Implementing this grass roots project will generate long term positive impact on the quality of life for the 2.5 billion small farmers as well as food security for 5.5 billion small farm consumers. Compared to mechanized chemical dependent monoculture, sustainable agriculture is far more suitable for low resource small farms in developing countries. High yield sustainable farming involves creating a balanced, high biodiversity farm ecosystem. The services of this ecosystem enable these farms to drastically reduce the labor and material costs of tilling, pest control, weed suppression, and fertilizing, while getting better yields than monoculture farms.

Due to the significantly reduced input costs and increased yields, small farmers will achieve financial stability and security as their return on investment increases. High yields and diversity in local food production will create local food security. The lower labor requirements will free human resources for improving local economic and environmental conditions.

What are the initial steps required to get this idea off the ground?

  1. Obtain funding and determine size and region focus of the project.
  2. Build a coalition of experts and leaders in the field of high yield sustainable small-farm agriculture.
  3. Identify the methods of sustainable agriculture that are best suited for environmental, cultural, and economic conditions in each region.
  4. Identify existing regional training centers, and organize training programs.
  5. Identify trainees in local regions - ideally, small farmers who are actively experimenting with alternative methods of farming.
  6. Arrange financial support and other resources for trainees to attend training sessions and to implement sustainable agriculture practices on their farms.

Describe the optimal outcome should your idea be selected and successfully implemented. How would you measure it?

If this project is successfully executed, it will create a critical mass of sustainable farming leaders and educators who will help accelerate the adoption of sustainable farming in small farms worldwide. The resulting bottom-up revitalization of small-farm agriculture will be reflected in several measurable parameters:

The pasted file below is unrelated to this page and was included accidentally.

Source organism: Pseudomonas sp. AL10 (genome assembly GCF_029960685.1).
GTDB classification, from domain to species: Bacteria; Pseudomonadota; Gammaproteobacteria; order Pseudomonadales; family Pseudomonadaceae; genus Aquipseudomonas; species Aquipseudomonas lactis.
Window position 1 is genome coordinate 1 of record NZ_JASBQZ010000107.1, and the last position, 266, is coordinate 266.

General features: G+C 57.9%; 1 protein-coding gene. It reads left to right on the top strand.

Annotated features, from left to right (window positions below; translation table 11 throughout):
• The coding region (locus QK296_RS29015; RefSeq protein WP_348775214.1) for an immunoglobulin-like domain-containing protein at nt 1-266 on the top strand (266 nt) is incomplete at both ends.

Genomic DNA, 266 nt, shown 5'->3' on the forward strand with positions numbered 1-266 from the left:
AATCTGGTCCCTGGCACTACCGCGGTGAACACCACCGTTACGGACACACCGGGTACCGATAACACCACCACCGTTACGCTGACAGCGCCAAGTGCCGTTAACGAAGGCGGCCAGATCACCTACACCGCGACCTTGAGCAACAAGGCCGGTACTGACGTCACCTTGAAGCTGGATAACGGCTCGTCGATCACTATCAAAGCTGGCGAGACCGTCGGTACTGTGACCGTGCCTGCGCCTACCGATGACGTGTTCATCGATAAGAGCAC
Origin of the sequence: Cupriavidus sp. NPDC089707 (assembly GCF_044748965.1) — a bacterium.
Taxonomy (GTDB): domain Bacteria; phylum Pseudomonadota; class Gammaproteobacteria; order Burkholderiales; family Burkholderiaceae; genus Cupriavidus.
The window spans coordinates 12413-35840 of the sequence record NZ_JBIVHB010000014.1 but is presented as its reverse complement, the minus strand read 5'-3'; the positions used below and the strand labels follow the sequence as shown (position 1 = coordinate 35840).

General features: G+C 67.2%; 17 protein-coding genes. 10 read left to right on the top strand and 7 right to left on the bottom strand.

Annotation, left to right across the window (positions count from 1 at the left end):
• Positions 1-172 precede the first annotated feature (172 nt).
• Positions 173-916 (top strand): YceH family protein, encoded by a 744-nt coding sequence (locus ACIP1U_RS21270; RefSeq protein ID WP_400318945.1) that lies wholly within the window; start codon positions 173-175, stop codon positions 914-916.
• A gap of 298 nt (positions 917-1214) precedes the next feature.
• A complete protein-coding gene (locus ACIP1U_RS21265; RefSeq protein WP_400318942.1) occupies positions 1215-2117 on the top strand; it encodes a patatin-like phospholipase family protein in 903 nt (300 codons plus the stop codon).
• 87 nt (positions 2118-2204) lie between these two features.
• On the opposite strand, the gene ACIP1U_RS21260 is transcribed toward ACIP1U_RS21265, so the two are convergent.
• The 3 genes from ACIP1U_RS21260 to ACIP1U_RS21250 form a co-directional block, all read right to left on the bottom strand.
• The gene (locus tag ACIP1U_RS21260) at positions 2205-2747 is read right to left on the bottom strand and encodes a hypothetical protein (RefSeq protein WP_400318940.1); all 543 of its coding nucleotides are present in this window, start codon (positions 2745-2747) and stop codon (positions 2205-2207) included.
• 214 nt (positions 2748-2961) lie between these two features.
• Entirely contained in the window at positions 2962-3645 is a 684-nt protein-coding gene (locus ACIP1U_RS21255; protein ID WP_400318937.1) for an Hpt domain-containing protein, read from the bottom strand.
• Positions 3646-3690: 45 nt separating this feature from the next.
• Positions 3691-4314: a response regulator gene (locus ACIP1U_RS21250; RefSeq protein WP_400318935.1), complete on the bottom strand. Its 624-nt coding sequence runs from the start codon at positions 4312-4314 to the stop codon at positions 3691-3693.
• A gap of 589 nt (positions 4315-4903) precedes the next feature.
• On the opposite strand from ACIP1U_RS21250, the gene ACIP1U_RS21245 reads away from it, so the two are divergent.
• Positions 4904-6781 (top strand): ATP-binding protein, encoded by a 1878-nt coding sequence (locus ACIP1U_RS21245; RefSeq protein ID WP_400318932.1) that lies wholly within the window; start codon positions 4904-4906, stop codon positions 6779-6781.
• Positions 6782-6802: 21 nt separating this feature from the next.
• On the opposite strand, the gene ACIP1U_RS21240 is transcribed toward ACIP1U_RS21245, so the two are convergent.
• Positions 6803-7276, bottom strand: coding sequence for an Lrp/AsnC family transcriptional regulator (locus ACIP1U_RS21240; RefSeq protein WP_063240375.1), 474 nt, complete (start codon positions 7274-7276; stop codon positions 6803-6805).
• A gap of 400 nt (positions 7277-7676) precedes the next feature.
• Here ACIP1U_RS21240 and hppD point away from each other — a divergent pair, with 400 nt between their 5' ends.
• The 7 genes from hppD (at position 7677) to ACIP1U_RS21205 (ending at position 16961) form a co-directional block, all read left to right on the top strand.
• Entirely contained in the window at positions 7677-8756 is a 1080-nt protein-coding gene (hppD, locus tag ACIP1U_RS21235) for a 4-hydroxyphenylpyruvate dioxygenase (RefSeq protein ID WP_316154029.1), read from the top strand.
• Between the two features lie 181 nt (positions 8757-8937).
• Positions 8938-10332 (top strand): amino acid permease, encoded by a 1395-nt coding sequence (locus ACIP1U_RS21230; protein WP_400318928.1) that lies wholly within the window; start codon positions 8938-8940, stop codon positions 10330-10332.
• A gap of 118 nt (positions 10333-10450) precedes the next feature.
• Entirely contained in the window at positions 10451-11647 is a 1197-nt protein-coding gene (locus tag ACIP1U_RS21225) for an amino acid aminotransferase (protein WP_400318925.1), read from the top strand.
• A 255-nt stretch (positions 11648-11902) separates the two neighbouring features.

1. Number of small farmers identifying themselves as sustainable farming practitioners.
  2. Small farm area switched from conventionally to sustainably farmed.
  3. Reduction in input costs (pesticide, chemical fertilizers, labor, irrigation, etc.) on sustainable farms.
  4. Improvement in local environmental conditions, including air quality, ground cover, and water table.
  5. Increase in yield and diversity of farm produce, as well as biodiversity in and around the farm.
  6. Improvement in rural health and child mortality rates due to improvements in nutrition.
  7. Reduction in small farmer debt and increase in net worth.
  8. Reduction in rural medical costs.


t. said...

Dear friend,

It's a great project. Thank you for your efforts and good will, and I really do hope your idea is selected.

elwyn said...

Hey have you had any response from google on your project?
I shaw your post in Fukuoka Farming Yahoo group and led me to your site and your project.

I also submitted something along those lines.
We should talk and compare notes. I will try to reach you.
Nice blog.


Chinmay said...

Thanks t. and Elwyn,

Project 10^100 seems to be paused indefinitely. (The website says "Check back later"). So I'm not holding my breath.

In any case, as one out of 150,000 ideas, there isn't much of a chance, statistically speaking.

Elwyn, looking forward to talking with you.

Anonymous said...

I recently came accross your blog and have been reading along. I thought I would leave my first comment. I dont know what to say except that I have enjoyed reading. Nice blog. I will keep visiting this blog very often.